Hang tight on the Erbil agreement- it’s being sent to me this weekend.

  13. Mohammed said

    Dear All:


    interesting post from Kenneth Pollack hot off the press!

    here is an interesting excerpt: ” As a Shia Arab, he seems to have considerable affinity for the Shiite Arab regime of the Assads in Damascus. Moreover, although Maliki distrusts and dislikes the Iranians, he is in no position to cross them, and the Iranians have been backing the Assads to the hilt. ”

    I don’t think Maliki likes the regime in syria as much as he fears the alternative.
    WIth respect to Iran, this is the first time I have seen Pollack concede that Maliki actually dislikes Iran (I don’t know if Pollack’s views are reflective of the rest of the think-tank community), but surely such a point is at odds with Allawi’s recent Washington Times interview (where he proposes regime change for Iran too!)…


  14. Reidar Visser said

    Pollack’s previous piece was very focused on an alleged US attempt to break up Iraqiyya, and came with the usual strictures on Maliki. This one seems more attuned to the idea that Maliki can go in different directions depending on the regional environment and the way his relations with other Arab states are shaping up.

  15. Khalid Salam said


    When Masoud Barazani (MB) said “we will turn to our people” he meant general elections, as he was talking about “Iraq” and “Iraqis”. At no point did MB EVER talk about independence or separatism in his speech. Also there is NOTHING in the Erbil agreement that violates the constitution and Iraqiyya IS a nationalist secular party, but they (and all others outside Dawa, including Sadr and ISCI) are simply sick and tired of Maliki/ Dawa’s lies and failures to abide by any promises.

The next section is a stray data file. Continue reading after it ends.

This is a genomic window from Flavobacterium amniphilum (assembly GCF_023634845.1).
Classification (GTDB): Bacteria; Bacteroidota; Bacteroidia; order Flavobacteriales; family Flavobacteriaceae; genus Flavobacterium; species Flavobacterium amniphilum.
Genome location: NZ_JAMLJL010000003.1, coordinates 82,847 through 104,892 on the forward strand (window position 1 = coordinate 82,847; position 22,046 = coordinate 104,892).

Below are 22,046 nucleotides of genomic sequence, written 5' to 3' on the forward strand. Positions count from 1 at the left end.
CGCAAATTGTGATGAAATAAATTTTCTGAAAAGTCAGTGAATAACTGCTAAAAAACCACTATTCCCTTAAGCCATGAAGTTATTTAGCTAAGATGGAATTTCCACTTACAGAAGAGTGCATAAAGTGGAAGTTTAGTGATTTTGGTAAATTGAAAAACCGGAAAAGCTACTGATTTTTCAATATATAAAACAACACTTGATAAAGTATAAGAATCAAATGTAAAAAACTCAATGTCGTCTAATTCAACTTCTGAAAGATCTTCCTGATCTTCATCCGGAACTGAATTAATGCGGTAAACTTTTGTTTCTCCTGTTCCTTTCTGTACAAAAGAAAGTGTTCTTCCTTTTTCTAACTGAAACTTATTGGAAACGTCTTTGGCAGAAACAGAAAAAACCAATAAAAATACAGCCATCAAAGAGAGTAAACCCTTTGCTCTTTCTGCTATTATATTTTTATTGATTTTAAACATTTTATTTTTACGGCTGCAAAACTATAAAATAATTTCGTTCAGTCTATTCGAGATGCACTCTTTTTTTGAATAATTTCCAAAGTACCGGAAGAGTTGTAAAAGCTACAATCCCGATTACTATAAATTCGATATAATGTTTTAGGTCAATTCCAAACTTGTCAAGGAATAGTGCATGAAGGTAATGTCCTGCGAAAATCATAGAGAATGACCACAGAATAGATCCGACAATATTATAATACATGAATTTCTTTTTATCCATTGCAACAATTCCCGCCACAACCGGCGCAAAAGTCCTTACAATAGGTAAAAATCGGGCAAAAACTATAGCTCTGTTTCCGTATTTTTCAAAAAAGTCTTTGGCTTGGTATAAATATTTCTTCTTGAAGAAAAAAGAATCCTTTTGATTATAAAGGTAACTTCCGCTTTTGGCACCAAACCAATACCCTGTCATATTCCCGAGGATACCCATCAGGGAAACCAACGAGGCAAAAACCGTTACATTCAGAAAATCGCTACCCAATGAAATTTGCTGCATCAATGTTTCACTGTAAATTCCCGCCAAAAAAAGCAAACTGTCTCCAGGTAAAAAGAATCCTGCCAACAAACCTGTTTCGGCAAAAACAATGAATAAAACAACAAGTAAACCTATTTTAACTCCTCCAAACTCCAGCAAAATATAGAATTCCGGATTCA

16. Reidar Visser said

    Would be great if he meant just that, though many Kurds apparently think “our people” meant the Kurds.

    Arbil is a separate subject, but suffice to mention that the strategic policy council would take away powers from the executive power which would require constitutional change and confirmation in a popular referendum. Ditto the reported scheme to give the presidency veto powers once more (pending the formation of a senate).

    These would have to be legislated with a two-thirds majority in parliament (or under the batch of one-off changes in article 142) and then presented to the people for a referendum. Any attempt at making these changes by the leadership alone would be unconstitutional.

  17. Bridget Kendall said


    I’m intrigued by your statement:

    “Corrupted Daawa guys have hundreds of millions of dollars flowing in and they are not gonna give it up that easily- most is being laundered in Beirut with a cut going to Hezbollah.”

    I’ve looked thoroughly into this matter and can’t find anything. Several opponents of Maliki make this claim but when I have asked for evidence they seem to have none. It’s getting quite frustrating. Do you have any evidence you can share?

  18. Salah said

    At no point did MB EVER talk about independence or separatism in his speech.?

    وكما ترون اليوم، شبيبتنا الأعزاء وحضورنا الكرام، أن العالم في تحول وتغير متسارع، وبالاخص منطقة الشرق الأوسط، والأمر هكذا فان علينا، نحن ككورد وكأمة وكوردستانيين، أن نستعد لمواجهة كل الاحتمالات فأنا أعتبر هذا المؤتمر خطوة مقدسة ومباركة وعلينا أن ندرك ومعنا العالم أجمع أن حق تقرير المصير هو حق طبيعي وقانوني وحق الهي منحنا إياه رب العالمين، فأنا لست إطلاقاً مع إدعاء أو
    تطلع أن يأتي طرف ما ويمنحنا حقوقنا فهي منحة من الله ولو كانت لدينا مشكلة في الحقوق فهي مهضومة ومحتلة، وليس لأحد أن يمنحنا إياها بل بأمكانه أن يقربها ويعترف بها..

    anyone can tell us what MB telling his nation and what Kurd rights he talking about more than other ethnic/ sec groups or inside Iraq and one land and one flag?
    Anyone have any idea what MB meant in his word above to convince the commentator Khalid Salam.

  19. Khalid Salam said